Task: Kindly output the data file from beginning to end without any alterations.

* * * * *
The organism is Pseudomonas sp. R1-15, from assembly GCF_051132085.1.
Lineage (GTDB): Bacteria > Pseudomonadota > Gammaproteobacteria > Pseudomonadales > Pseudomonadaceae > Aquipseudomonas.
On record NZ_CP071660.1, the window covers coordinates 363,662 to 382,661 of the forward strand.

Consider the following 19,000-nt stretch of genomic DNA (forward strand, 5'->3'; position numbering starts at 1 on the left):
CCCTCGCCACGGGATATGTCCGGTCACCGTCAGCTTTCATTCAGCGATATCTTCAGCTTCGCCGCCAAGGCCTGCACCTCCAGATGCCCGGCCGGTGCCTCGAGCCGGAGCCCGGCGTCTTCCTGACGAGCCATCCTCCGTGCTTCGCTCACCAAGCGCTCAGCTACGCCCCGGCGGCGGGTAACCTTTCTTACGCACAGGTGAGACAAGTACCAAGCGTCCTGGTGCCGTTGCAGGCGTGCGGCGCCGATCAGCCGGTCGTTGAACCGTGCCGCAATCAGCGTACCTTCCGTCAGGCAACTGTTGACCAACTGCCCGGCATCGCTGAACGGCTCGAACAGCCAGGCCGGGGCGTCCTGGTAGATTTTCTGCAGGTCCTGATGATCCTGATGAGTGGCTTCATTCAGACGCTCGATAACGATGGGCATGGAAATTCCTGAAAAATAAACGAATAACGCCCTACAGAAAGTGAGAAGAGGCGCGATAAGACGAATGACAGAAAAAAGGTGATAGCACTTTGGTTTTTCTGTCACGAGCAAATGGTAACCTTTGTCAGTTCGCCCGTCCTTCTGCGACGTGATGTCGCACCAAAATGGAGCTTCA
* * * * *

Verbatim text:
The organism is Pseudomonas sp. R1-15, from assembly GCF_051132085.1.
Lineage (GTDB): Bacteria > Pseudomonadota > Gammaproteobacteria > Pseudomonadales > Pseudomonadaceae > Aquipseudomonas.
On record NZ_CP071660.1, the window covers coordinates 363,662 to 382,661 of the forward strand.

Consider the following 19,000-nt stretch of genomic DNA (forward strand, 5'->3'; position numbering starts at 1 on the left):
CCCTCGCCACGGGATATGTCCGGTCACCGTCAGCTTTCATTCAGCGATATCTTCAGCTTCGCCGCCAAGGCCTGCACCTCCAGATGCCCGGCCGGTGCCTCGAGCCGGAGCCCGGCGTCTTCCTGACGAGCCATCCTCCGTGCTTCGCTCACCAAGCGCTCAGCTACGCCCCGGCGGCGGGTAACCTTTCTTACGCACAGGTGAGACAAGTACCAAGCGTCCTGGTGCCGTTGCAGGCGTGCGGCGCCGATCAGCCGGTCGTTGAACCGTGCCGCAATCAGCGTACCTTCCGTCAGGCAACTGTTGACCAACTGCCCGGCATCGCTGAACGGCTCGAACAGCCAGGCCGGGGCGTCCTGGTAGATTTTCTGCAGGTCCTGATGATCCTGATGAGTGGCTTCATTCAGACGCTCGATAACGATGGGCATGGAAATTCCTGAAAAATAAACGAATAACGCCCTACAGAAAGTGAGAAGAGGCGCGATAAGACGAATGACAGAAAAAAGGTGATAGCACTTTGGTTTTTCTGTCACGAGCAAATGGTAACCTTTGTCAGTTCGCCCGTCCTTCTGCGACGTGATGTCGCACCAAAATGGAGCTTCA